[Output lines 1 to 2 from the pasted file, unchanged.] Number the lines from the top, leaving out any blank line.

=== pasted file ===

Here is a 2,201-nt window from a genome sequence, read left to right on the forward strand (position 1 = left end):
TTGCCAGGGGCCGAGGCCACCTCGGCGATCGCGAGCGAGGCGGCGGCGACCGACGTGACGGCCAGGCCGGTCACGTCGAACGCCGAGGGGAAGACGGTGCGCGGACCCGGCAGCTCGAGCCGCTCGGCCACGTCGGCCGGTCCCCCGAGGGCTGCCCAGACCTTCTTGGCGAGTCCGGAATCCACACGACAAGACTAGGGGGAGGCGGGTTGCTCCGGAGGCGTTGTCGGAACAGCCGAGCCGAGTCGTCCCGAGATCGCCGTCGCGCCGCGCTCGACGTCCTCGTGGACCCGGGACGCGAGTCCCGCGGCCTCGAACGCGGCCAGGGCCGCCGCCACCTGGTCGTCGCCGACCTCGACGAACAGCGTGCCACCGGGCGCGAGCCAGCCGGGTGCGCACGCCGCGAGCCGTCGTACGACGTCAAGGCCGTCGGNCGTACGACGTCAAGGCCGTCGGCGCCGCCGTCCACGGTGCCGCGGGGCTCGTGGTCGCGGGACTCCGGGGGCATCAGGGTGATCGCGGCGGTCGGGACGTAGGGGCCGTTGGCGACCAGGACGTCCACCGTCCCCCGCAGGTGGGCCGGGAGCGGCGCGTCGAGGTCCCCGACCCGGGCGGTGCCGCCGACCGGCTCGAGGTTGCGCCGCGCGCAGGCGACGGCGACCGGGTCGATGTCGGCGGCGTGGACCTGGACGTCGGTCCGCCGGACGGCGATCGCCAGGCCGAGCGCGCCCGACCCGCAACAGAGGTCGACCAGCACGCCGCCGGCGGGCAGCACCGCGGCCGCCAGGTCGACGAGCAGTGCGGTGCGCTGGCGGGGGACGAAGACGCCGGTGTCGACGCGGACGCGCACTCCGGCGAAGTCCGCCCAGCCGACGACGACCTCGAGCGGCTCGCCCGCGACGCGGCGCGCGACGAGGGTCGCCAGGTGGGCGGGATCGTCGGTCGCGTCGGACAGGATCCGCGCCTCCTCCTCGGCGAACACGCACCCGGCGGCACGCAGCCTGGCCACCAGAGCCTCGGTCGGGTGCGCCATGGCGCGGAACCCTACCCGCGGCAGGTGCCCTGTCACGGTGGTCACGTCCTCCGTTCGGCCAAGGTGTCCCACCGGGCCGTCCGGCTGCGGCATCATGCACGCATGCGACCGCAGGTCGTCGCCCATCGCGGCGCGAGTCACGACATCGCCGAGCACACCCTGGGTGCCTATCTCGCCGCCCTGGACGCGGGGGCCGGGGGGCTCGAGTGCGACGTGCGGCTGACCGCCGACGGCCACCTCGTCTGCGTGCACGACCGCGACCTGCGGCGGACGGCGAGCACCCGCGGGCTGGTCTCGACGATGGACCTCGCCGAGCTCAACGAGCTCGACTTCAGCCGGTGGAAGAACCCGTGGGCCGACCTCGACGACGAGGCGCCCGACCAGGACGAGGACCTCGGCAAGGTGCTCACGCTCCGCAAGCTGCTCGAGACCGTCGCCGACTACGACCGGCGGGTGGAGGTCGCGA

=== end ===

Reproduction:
Here is a 2,201-nt window from a genome sequence, read left to right on the forward strand (position 1 = left end):
TTGCCAGGGGCCGAGGCCACCTCGGCGATCGCGAGCGAGGCGGCGGCGACCGACGTGACGGCCAGGCCGGTCACGTCGAACGCCGAGGGGAAGACGGTGCGCGGACCCGGCAGCTCGAGCCGCTCGGCCACGTCGGCCGGTCCCCCGAGGGCTGCCCAGACCTTCTTGGCGAGTCCGGAATCCACACGACAAGACTAGGGGGAGGCGGGTTGCTCCGGAGGCGTTGTCGGAACAGCCGAGCCGAGTCGTCCCGAGATCGCCGTCGCGCCGCGCTCGACGTCCTCGTGGACCCGGGACGCGAGTCCCGCGGCCTCGAACGCGGCCAGGGCCGCCGCCACCTGGTCGTCGCCGACCTCGACGAACAGCGTGCCACCGGGCGCGAGCCAGCCGGGTGCGCACGCCGCGAGCCGTCGTACGACGTCAAGGCCGTCGGNCGTACGACGTCAAGGCCGTCGGCGCCGCCGTCCACGGTGCCGCGGGGCTCGTGGTCGCGGGACTCCGGGGGCATCAGGGTGATCGCGGCGGTCGGGACGTAGGGGCCGTTGGCGACCAGGACGTCCACCGTCCCCCGCAGGTGGGCCGGGAGCGGCGCGTCGAGGTCCCCGACCCGGGCGGTGCCGCCGACCGGCTCGAGGTTGCGCCGCGCGCAGGCGACGGCGACCGGGTCGATGTCGGCGGCGTGGACCTGGACGTCGGTCCGCCGGACGGCGATCGCCAGGCCGAGCGCGCCCGACCCGCAACAGAGGTCGACCAGCACGCCGCCGGCGGGCAGCACCGCGGCCGCCAGGTCGACGAGCAGTGCGGTGCGCTGGCGGGGGACGAAGACGCCGGTGTCGACGCGGACGCGCACTCCGGCGAAGTCCGCCCAGCCGACGACGACCTCGAGCGGCTCGCCCGCGACGCGGCGCGCGACGAGGGTCGCCAGGTGGGCGGGATCGTCGGTCGCGTCGGACAGGATCCGCGCCTCCTCCTCGGCGAACACGCACCCGGCGGCACGCAGCCTGGCCACCAGAGCCTCGGTCGGGTGCGCCATGGCGCGGAACCCTACCCGCGGCAGGTGCCCTGTCACGGTGGTCACGTCCTCCGTTCGGCCAAGGTGTCCCACCGGGCCGTCCGGCTGCGGCATCATGCACGCATGCGACCGCAGGTCGTCGCCCATCGCGGCGCGAGTCACGACATCGCCGAGCACACCCTGGGTGCCTATCTCGCCGCCCTGGACGCGGGGGCCGGGGGGCTCGAGTGCGACGTGCGGCTGACCGCCGACGGCCACCTCGTCTGCGTGCACGACCGCGACCTGCGGCGGACGGCGAGCACCCGCGGGCTGGTCTCGACGATGGACCTCGCCGAGCTCAACGAGCTCGACTTCAGCCGGTGGAAGAACCCGTGGGCCGACCTCGACGACGAGGCGCCCGACCAGGACGAGGACCTCGGCAAGGTGCTCACGCTCCGCAAGCTGCTCGAGACCGTCGCCGACTACGACCGGCGGGTGGAGGTCGCGA